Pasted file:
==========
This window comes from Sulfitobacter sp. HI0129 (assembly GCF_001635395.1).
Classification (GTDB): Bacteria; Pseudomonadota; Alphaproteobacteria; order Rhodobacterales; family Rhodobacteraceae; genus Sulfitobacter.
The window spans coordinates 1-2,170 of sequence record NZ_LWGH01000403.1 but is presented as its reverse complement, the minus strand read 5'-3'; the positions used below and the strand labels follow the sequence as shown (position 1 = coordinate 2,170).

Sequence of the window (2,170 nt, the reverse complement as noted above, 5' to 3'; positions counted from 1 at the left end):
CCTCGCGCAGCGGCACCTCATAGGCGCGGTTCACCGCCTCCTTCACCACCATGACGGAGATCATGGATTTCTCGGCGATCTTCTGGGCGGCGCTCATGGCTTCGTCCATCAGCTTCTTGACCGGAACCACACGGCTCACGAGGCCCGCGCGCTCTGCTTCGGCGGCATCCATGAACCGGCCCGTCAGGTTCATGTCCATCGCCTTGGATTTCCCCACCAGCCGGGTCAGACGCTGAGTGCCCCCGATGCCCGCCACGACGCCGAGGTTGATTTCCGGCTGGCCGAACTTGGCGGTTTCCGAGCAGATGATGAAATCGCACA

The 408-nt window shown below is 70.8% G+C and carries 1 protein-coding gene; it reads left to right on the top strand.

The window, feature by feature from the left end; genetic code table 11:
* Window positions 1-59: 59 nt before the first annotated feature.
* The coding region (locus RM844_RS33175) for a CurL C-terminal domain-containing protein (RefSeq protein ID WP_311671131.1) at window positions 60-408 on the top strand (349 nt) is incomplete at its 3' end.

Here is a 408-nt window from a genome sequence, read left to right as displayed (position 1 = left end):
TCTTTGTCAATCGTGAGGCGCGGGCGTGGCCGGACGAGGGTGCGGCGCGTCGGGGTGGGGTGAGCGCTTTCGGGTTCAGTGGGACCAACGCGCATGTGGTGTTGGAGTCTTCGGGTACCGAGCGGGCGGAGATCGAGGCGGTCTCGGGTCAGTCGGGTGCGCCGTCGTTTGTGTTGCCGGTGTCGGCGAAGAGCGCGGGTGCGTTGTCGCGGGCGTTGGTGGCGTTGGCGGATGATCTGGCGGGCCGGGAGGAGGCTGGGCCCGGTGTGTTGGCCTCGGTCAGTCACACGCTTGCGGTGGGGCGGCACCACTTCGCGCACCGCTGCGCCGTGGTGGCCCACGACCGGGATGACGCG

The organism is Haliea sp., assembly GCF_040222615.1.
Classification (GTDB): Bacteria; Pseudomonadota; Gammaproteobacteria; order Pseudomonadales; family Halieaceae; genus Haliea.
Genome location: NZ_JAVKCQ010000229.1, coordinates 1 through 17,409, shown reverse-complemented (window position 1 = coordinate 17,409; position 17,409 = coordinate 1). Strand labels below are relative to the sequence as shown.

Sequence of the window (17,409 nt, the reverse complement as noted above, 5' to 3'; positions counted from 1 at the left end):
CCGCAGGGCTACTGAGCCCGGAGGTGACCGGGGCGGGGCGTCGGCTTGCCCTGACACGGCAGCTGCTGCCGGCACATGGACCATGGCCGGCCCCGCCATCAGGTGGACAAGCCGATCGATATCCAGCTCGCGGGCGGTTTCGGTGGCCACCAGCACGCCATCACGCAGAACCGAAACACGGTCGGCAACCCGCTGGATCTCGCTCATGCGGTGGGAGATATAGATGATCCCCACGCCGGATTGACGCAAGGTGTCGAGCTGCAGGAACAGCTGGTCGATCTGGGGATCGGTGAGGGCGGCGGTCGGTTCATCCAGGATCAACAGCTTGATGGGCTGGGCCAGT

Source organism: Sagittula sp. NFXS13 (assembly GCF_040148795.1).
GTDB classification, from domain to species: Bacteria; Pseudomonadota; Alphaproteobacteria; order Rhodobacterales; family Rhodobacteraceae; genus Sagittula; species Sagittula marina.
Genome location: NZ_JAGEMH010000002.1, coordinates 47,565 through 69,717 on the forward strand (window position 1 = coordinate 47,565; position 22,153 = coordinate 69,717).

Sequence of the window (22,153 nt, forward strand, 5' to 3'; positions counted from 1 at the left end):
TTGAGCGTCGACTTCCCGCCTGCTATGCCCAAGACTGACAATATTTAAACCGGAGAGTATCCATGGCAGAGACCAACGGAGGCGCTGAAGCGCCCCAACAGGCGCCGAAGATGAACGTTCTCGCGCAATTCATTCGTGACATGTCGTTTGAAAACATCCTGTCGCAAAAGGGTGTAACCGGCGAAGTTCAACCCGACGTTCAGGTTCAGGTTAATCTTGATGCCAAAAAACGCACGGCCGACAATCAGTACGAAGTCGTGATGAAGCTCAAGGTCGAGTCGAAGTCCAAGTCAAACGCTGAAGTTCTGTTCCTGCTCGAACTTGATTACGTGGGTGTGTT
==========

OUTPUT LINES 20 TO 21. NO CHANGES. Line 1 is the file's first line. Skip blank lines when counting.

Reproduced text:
Sequence of the window (22,153 nt, forward strand, 5' to 3'; positions counted from 1 at the left end):
TTGAGCGTCGACTTCCCGCCTGCTATGCCCAAGACTGACAATATTTAAACCGGAGAGTATCCATGGCAGAGACCAACGGAGGCGCTGAAGCGCCCCAACAGGCGCCGAAGATGAACGTTCTCGCGCAATTCATTCGTGACATGTCGTTTGAAAACATCCTGTCGCAAAAGGGTGTAACCGGCGAAGTTCAACCCGACGTTCAGGTTCAGGTTAATCTTGATGCCAAAAAACGCACGGCCGACAATCAGTACGAAGTCGTGATGAAGCTCAAGGTCGAGTCGAAGTCCAAGTCAAACGCTGAAGTTCTGTTCCTGCTCGAACTTGATTACGTGGGTGTGTT